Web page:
Edmund Garrett (1865-1907) was a member of the family who produced leading feminists such as Dr Elizabeth Garrett Anderson and Millicent Garrett Fawcett. In 1895 he was appointed editor of the Cape Times and remained there during the crucial period of the Jameson Raid, the lead-up to the South African War. A staunch imperialist, he formed close relationships with Sir Alfred Milner, Governor of the Cape, and Dr Jane Waterston. His letters to his cousins give an intimate and lively account of life in Cape Town until 1899, when he was forced to return to England on account of his health.

Edmund Garrett in 1895

Alfred Milner said Garrett, through the Cape Times, more than once “exercised a decisive influence on the course of affairs…. His position in South African politics became one of such importance that he was practically compelled to add to his arduous duties as editors of the Cape Times those of a member of Parliament”.

Garrett’s political foes and others who disagreed with his policy did not doubt that he was influential but expressed him in rather less flattering terms. Some, such as Olive Schreiner, were inclined to blame Garrett as much as anyone else when war broke out between the Republics and the British Empire in October 1899.

Rhoda Garrett addressing a women’s rights meeting in London (1872)

After leaving university at Cambridge, he started his career at the Pall Mall Gazette in London. He went to South Africa to recuperate from tuberculosis, the affliction which was to plague him, on and off, until it finally killed him. He was appointed editor of the Cape Times in 1895, and in 1898 he added to his arduous duties as editor, by becoming a member of the Cape Parliament. But the enormous physical strain was too much for his frail constitution. In the summer of 1899, his health broke down permanently, and he was obliged to leave South Africa in an advanced stage of tuberculosis.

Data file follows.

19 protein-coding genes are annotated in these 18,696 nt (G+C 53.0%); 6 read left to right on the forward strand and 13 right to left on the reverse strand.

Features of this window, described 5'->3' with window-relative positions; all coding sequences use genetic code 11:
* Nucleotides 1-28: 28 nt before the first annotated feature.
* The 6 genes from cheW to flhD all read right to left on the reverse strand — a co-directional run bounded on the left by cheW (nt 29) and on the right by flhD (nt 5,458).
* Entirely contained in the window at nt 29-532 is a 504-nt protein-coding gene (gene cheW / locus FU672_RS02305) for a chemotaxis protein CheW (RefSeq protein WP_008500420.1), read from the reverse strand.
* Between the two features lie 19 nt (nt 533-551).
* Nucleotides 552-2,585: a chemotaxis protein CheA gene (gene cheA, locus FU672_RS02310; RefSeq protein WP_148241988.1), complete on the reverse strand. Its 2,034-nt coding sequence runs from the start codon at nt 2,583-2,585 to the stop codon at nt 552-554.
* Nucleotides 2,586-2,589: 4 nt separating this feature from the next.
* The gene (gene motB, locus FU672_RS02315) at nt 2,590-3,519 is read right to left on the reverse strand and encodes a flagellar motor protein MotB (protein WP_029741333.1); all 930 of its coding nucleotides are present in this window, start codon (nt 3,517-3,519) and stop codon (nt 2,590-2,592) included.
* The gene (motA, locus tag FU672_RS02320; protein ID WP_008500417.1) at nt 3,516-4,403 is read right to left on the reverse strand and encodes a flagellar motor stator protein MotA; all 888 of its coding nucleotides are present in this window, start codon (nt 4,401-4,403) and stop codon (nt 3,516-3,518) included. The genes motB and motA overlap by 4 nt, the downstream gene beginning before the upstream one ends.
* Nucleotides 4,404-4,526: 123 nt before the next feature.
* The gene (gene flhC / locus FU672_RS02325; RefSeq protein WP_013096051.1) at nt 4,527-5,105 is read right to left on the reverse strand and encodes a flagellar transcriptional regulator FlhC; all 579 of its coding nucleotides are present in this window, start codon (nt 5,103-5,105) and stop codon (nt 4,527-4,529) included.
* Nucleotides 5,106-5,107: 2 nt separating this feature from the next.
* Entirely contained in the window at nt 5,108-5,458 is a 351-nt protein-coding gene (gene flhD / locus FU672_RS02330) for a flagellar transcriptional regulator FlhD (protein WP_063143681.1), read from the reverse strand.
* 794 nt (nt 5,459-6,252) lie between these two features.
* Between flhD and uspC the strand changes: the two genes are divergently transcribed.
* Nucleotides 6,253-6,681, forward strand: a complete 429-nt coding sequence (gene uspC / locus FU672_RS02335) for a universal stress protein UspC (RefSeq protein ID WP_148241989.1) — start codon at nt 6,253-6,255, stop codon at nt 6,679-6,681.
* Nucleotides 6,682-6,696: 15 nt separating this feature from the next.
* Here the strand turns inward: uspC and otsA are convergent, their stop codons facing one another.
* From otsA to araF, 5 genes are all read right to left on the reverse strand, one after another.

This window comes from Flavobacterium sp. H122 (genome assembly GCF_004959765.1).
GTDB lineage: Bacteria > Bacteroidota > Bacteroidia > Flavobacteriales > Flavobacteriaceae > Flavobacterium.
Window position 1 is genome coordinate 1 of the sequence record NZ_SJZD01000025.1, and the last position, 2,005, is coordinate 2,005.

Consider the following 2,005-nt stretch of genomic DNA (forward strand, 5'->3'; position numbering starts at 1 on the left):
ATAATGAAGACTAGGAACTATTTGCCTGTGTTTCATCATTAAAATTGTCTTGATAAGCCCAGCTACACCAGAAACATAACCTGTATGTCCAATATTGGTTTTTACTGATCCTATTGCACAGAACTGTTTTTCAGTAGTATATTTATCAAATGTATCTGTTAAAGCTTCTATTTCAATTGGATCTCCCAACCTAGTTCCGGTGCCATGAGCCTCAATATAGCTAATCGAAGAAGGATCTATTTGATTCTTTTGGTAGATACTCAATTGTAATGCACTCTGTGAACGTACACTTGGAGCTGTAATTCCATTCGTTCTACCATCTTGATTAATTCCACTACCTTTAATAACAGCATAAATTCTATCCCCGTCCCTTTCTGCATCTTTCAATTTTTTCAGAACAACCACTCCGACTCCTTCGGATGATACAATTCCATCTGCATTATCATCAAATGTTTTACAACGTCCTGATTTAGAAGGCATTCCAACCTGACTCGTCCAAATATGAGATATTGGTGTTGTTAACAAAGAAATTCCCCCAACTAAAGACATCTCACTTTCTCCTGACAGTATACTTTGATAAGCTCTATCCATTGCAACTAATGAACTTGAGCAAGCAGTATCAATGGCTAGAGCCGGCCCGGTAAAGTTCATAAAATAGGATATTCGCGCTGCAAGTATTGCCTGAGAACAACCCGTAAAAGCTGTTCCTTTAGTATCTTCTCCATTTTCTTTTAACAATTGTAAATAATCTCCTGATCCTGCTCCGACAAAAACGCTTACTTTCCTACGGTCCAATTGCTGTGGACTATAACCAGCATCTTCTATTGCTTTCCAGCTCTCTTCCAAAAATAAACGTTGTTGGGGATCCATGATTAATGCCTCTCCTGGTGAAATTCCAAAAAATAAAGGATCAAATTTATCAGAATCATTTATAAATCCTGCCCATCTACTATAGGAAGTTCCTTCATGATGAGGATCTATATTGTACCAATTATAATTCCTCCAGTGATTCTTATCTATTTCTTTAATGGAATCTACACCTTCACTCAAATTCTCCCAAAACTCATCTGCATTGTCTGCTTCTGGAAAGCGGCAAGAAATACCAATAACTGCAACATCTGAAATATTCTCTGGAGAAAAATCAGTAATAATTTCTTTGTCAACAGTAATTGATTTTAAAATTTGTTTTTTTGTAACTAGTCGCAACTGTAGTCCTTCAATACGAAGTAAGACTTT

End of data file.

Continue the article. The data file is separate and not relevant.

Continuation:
The Garret Papers consist, for the most part, of letters that he wrote to his cousin Agnes Garrett from 1896 to 1898 and so cover the greater part of his editorship of the Cape Times.

“A Study in Pressure” Sketch by Garrett depicting Kruger, Chamberlain, Rhodes and himself in the rear

Edmund Garrett lost both his father and mother at an early age and was brought up by his half-sister Rhoda, a daughter of their father’s first marriage, and by his two cousins Millicent and Agnes Garrett. Rhoda as well as the two cousins were about twenty years older than Edmund. All three of them were very active in the women’s suffrage movement in Britain which started in the 1860’s. After Rhoda’s death and Millicent’s marriage, Edmund was Agnes’s special charge – she was his “mother, sister and friend” throughout his life.

Agnes Garrett with whom Edmund corresponded – 1896-1898